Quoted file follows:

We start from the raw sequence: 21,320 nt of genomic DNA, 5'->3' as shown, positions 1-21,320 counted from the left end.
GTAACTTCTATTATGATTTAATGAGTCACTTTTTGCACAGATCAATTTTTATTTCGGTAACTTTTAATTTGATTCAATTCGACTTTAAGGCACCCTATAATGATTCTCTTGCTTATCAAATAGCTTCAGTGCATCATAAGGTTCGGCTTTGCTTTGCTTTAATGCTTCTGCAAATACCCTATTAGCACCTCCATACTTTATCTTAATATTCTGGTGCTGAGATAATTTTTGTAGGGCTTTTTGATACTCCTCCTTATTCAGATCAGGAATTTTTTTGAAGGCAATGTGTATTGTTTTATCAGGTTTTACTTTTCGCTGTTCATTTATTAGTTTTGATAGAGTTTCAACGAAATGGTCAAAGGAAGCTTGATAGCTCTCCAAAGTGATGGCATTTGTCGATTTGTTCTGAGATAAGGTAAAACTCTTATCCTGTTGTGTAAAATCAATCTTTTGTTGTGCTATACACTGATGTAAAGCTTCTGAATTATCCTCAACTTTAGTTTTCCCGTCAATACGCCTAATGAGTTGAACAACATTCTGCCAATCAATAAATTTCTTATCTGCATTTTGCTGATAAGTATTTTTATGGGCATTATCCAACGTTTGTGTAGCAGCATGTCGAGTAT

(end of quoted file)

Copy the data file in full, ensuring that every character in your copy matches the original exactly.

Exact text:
We start from the raw sequence: 21,320 nt of genomic DNA, 5'->3' as shown, positions 1-21,320 counted from the left end.
GTAACTTCTATTATGATTTAATGAGTCACTTTTTGCACAGATCAATTTTTATTTCGGTAACTTTTAATTTGATTCAATTCGACTTTAAGGCACCCTATAATGATTCTCTTGCTTATCAAATAGCTTCAGTGCATCATAAGGTTCGGCTTTGCTTTGCTTTAATGCTTCTGCAAATACCCTATTAGCACCTCCATACTTTATCTTAATATTCTGGTGCTGAGATAATTTTTGTAGGGCTTTTTGATACTCCTCCTTATTCAGATCAGGAATTTTTTTGAAGGCAATGTGTATTGTTTTATCAGGTTTTACTTTTCGCTGTTCATTTATTAGTTTTGATAGAGTTTCAACGAAATGGTCAAAGGAAGCTTGATAGCTCTCCAAAGTGATGGCATTTGTCGATTTGTTCTGAGATAAGGTAAAACTCTTATCCTGTTGTGTAAAATCAATCTTTTGTTGTGCTATACACTGATGTAAAGCTTCTGAATTATCCTCAACTTTAGTTTTCCCGTCAATACGCCTAATGAGTTGAACAACATTCTGCCAATCAATAAATTTCTTATCTGCATTTTGCTGATAAGTATTTTTATGGGCATTATCCAACGTTTGTGTAGCAGCATGTCGAGTAT